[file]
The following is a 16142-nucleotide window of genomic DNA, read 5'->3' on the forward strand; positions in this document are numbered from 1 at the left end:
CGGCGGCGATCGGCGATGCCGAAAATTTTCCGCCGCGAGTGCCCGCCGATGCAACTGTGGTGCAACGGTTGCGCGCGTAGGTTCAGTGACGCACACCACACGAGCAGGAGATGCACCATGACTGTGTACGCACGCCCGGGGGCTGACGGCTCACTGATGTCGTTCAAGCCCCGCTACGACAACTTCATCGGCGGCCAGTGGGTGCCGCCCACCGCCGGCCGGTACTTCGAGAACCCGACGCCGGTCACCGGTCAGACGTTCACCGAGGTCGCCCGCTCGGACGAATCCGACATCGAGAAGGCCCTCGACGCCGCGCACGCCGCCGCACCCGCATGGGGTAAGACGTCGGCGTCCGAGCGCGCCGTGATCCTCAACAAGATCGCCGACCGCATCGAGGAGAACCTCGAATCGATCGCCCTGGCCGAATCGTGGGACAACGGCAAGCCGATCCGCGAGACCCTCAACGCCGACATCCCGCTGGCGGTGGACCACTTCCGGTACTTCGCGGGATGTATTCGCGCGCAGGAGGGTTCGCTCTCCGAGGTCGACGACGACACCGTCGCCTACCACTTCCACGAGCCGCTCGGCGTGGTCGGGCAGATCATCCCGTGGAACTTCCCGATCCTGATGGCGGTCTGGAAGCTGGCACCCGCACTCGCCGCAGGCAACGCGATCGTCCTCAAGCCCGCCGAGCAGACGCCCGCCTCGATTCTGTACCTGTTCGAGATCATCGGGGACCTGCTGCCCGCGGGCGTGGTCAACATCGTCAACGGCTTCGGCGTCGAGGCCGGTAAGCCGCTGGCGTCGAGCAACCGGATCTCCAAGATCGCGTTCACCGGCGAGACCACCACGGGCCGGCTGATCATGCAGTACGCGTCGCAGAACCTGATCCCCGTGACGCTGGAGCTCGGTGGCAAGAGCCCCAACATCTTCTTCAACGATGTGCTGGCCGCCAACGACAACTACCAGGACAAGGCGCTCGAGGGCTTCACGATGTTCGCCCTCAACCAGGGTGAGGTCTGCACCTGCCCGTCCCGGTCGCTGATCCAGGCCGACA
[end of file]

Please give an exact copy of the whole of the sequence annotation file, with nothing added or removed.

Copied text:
The following is a 16142-nucleotide window of genomic DNA, read 5'->3' on the forward strand; positions in this document are numbered from 1 at the left end:
CGGCGGCGATCGGCGATGCCGAAAATTTTCCGCCGCGAGTGCCCGCCGATGCAACTGTGGTGCAACGGTTGCGCGCGTAGGTTCAGTGACGCACACCACACGAGCAGGAGATGCACCATGACTGTGTACGCACGCCCGGGGGCTGACGGCTCACTGATGTCGTTCAAGCCCCGCTACGACAACTTCATCGGCGGCCAGTGGGTGCCGCCCACCGCCGGCCGGTACTTCGAGAACCCGACGCCGGTCACCGGTCAGACGTTCACCGAGGTCGCCCGCTCGGACGAATCCGACATCGAGAAGGCCCTCGACGCCGCGCACGCCGCCGCACCCGCATGGGGTAAGACGTCGGCGTCCGAGCGCGCCGTGATCCTCAACAAGATCGCCGACCGCATCGAGGAGAACCTCGAATCGATCGCCCTGGCCGAATCGTGGGACAACGGCAAGCCGATCCGCGAGACCCTCAACGCCGACATCCCGCTGGCGGTGGACCACTTCCGGTACTTCGCGGGATGTATTCGCGCGCAGGAGGGTTCGCTCTCCGAGGTCGACGACGACACCGTCGCCTACCACTTCCACGAGCCGCTCGGCGTGGTCGGGCAGATCATCCCGTGGAACTTCCCGATCCTGATGGCGGTCTGGAAGCTGGCACCCGCACTCGCCGCAGGCAACGCGATCGTCCTCAAGCCCGCCGAGCAGACGCCCGCCTCGATTCTGTACCTGTTCGAGATCATCGGGGACCTGCTGCCCGCGGGCGTGGTCAACATCGTCAACGGCTTCGGCGTCGAGGCCGGTAAGCCGCTGGCGTCGAGCAACCGGATCTCCAAGATCGCGTTCACCGGCGAGACCACCACGGGCCGGCTGATCATGCAGTACGCGTCGCAGAACCTGATCCCCGTGACGCTGGAGCTCGGTGGCAAGAGCCCCAACATCTTCTTCAACGATGTGCTGGCCGCCAACGACAACTACCAGGACAAGGCGCTCGAGGGCTTCACGATGTTCGCCCTCAACCAGGGTGAGGTCTGCACCTGCCCGTCCCGGTCGCTGATCCAGGCCGACA